Ashton’s Scènes de ballet, A Month in the Country, Rhapsody
The enormity of Sir Frederick Ashton’s legacy and contribution to the art of dance couldn’t have been more in evidence than during The Royal Ballet’s latest (and last of the season) triple bill. Dedicated to and celebrating The Queen’s Platinum Jubilee, each ballet on this programme, whilst very different, highlights Ashton’s genius – his musicality and attention to detail, his creativity and his own, very distinctive, classical vocabulary. A significant thought crossed my mind – unlike some productions in companies around the world, one doesn’t leave the theatre asking the question: do I ever want to see this again? With Ashton it’s more – how many different casts can I see? Why don’t they do this more often? There’s real choreography, shape and form, characterisation, room for interpretation and it’s aesthetically pleasing. It has substance. And it presents huge challenges for all involved.
Opening with Scènes de ballet, originally created in 1948 for Margot Fonteyn and Michael Somes, it’s clear from the moment the orchestra begins to play Stravinsky’s score of the same name, that this will require extreme precision. The choreography within the framework of a large cast, alongside the exposing nature of classical ballet in tutus and nowhere to hide, was bound to make everyone a little twitchy, particularly with a full house and film cameras out front. When one assesses the difficulty of the steps, the sometimes awkward and rapid changes in direction, it can be deemed a success, simply to get through it. This cast did much more than that. Led serenely by Vadim Muntagirov and Sarah Lamb, the four solo men held their own too (Luca Acri, David Donnelly, Calvin Richardson and Joseph Sissens). Supported by 12 competent corps de ballet women, there was tension in the air when the curtain went up but as the ballet progressed, that dissipated. Muntagirov opened with stupendous batterie and went from strength to strength, elegance personified. His ballerina, Lamb, was fragile yet imperious with beautiful, pure lines and footwork.
Created in 1976, A Month in the Country has always been at the top of my list of favourite ballets.
Based on Ivan Turgenev’s play, Ashton has economically pared down the characters and plot of what was five acts worth of drama, to just forty-five minutes of dance. And what masterful choreography it is. Set in a 19th century manor house, it tells the story of Natalia Petrovna (Marianela Nuñez), bored and trapped in a loveless marriage, who falls in love with her children’s tutor, Beliaev (Matthew Ball). As the melodrama unfolds it quickly becomes clear that Natalia’s ward, Vera (Anna Rose O’Sullivan) has also fallen for Beliaev and that even the maid, Katia (Leticia Diaz) cannot resist his charms. If it prompts one to question who on earth could mesmerise a whole household of women, Ball’s first entrance settles any ambiguity on that score. Every pas de deux and solo displays Ashton’s ability to make the steps tell the story, whether it’s a quivering foot signifying a fluttering heart or a lift that suggests a deeper intimacy. Casting is everything and Ball was beguiling as the tutor, sincere in his acting and beautifully lyrical in his dancing. Nuñez was superb as Natalia – with such subtle phrasing, exquisite footwork and wonderful use of her back and épaulement, we could read her every thought. O’Sullivan was a complete joy as Vera, musical as always, with light ballon and fleet footwork – she’s still the queen of runs en pointe, never missing a beat. A mention too, for Kate Shipway, who played the fiendishly difficult Chopin variations superlatively.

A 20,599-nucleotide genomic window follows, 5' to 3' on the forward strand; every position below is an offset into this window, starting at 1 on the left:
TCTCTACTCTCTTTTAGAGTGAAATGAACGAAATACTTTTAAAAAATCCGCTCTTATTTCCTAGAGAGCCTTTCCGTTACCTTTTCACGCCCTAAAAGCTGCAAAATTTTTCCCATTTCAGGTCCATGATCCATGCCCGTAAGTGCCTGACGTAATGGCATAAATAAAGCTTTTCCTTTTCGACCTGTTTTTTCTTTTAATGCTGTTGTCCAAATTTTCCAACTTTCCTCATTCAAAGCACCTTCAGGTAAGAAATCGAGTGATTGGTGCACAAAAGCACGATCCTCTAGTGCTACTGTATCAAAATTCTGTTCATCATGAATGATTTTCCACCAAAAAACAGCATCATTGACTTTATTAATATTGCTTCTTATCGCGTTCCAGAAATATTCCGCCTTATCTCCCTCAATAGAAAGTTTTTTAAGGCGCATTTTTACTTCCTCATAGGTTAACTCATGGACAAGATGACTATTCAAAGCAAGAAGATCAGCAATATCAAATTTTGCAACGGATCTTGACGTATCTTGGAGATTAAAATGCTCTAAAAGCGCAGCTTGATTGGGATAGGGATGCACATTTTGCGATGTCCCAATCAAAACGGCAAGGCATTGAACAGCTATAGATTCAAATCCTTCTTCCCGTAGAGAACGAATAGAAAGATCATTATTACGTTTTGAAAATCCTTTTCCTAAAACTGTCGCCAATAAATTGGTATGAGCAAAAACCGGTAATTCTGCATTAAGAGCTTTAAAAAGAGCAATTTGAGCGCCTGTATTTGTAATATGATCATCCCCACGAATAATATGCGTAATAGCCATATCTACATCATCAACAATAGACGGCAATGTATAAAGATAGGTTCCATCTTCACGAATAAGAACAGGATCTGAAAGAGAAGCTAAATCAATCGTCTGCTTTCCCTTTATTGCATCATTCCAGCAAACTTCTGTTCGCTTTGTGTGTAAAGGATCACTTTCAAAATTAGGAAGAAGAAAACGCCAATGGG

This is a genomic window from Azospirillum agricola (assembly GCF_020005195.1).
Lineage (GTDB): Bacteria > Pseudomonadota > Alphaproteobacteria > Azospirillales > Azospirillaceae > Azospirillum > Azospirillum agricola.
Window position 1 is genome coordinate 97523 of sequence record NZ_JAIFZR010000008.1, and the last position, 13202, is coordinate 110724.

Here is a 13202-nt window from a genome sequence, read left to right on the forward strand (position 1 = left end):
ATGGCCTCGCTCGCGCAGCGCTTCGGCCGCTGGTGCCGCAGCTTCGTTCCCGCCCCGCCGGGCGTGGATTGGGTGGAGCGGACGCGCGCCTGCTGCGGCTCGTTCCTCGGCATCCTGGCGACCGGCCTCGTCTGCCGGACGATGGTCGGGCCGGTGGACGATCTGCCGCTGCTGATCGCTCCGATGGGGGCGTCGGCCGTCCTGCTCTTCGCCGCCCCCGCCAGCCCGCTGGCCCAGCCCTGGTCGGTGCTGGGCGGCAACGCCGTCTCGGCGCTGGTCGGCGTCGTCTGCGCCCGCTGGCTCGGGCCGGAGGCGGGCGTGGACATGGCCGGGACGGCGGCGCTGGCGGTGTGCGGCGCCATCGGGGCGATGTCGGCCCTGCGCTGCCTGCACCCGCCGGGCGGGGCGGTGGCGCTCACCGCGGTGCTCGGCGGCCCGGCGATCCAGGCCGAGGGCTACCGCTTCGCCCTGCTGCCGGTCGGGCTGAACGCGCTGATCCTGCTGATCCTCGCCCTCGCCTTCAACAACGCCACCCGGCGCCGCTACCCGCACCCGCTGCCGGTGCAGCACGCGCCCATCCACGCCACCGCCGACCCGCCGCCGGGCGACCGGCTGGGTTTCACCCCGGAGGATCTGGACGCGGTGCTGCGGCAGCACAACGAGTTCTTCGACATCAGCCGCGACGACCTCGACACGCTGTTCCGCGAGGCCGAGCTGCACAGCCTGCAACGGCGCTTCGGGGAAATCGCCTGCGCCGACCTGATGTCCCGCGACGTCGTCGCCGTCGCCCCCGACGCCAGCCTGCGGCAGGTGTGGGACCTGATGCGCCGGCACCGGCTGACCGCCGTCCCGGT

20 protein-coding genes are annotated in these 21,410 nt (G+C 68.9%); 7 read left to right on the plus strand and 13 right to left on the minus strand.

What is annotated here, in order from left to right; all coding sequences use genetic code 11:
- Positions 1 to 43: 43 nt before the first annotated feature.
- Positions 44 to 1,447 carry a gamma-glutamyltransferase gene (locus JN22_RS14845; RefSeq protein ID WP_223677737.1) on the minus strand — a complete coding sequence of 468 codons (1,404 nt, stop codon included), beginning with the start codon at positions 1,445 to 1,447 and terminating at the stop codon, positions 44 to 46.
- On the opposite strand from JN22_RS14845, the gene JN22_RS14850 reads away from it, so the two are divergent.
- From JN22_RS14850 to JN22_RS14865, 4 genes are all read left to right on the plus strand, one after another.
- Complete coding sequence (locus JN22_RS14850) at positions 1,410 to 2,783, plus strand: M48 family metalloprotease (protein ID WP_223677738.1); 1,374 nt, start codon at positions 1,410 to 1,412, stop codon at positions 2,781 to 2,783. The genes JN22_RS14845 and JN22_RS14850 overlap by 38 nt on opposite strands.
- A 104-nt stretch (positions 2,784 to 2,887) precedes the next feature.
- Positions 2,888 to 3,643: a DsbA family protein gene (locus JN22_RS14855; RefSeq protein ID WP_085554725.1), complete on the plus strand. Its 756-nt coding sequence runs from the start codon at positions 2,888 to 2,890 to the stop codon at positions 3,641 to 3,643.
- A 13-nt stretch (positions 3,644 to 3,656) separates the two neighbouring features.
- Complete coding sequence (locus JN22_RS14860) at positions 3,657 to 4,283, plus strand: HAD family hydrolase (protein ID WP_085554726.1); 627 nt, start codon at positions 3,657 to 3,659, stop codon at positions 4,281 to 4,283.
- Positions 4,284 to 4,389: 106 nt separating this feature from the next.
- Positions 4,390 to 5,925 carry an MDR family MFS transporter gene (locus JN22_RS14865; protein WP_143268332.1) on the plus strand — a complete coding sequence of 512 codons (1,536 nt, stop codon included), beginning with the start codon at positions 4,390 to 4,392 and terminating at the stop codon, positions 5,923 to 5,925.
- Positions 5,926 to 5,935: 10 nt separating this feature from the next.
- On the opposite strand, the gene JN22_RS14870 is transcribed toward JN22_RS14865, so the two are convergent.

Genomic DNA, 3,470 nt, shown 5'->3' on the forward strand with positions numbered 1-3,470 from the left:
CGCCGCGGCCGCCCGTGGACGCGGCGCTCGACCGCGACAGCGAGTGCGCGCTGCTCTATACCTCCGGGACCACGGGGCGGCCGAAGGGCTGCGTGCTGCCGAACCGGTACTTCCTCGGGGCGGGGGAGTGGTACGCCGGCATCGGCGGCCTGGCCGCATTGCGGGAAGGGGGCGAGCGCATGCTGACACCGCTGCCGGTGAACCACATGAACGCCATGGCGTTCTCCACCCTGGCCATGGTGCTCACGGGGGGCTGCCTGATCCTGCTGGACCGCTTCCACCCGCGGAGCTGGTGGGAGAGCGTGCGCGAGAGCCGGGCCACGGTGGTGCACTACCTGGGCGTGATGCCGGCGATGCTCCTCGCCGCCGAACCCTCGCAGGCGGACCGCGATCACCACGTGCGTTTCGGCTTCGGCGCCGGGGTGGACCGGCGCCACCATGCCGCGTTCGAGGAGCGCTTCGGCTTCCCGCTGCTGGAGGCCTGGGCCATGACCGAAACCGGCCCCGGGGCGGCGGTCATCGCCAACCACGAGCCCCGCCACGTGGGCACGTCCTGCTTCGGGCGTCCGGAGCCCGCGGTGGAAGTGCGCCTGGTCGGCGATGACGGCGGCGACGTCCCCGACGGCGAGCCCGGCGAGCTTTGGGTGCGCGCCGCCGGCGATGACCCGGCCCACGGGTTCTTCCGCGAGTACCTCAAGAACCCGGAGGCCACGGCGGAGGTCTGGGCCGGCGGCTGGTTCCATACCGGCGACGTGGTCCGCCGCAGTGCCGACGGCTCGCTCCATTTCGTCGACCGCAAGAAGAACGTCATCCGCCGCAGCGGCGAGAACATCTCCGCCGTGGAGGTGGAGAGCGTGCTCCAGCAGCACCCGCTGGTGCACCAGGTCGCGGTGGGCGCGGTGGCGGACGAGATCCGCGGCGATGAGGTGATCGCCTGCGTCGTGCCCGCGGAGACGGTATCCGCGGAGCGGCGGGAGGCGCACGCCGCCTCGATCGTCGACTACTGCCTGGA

The performance finished with a dazzling rendition of Rhapsody – a ballet I never tire of seeing. Set to Rachmaninoff’s Rhapsody on a Theme of Paganini, it’s one enthralling phrase after another. Whether it’s high velocity turns and jumps or languorous lines and lifts in the pas de deux, it inspires awe. Created in 1980, for Mikhail Baryshnikov and Lesley Collier, it’s piece that requires virtuoso dancing and enormous stamina, all the while maintaining Ashton’s signature, graceful upper body and arms. Marcelino Sambé and Francesca Hayward were an obvious choice. Sambé, with a hint of hesitancy at the start, built steadily to an explosive climax, his natural ebullience always bubbling over, his airborne technical feats drawing audible gasps from the audience. Hayward was nothing short of magical, with quicksilver footwork, light jumps and ravishing port de bras. And in the pit, pianist Robert Clark gave a performance worthy of a solo platform.
Having watched many different casts in all three ballets, over more than four decades, including some of the original and greatest exponents of the roles, I think it’s a safe bet that Ashton would have been delighted that his ballets are still giving so much pleasure and being danced to such exacting standards.
By Deborah Weiss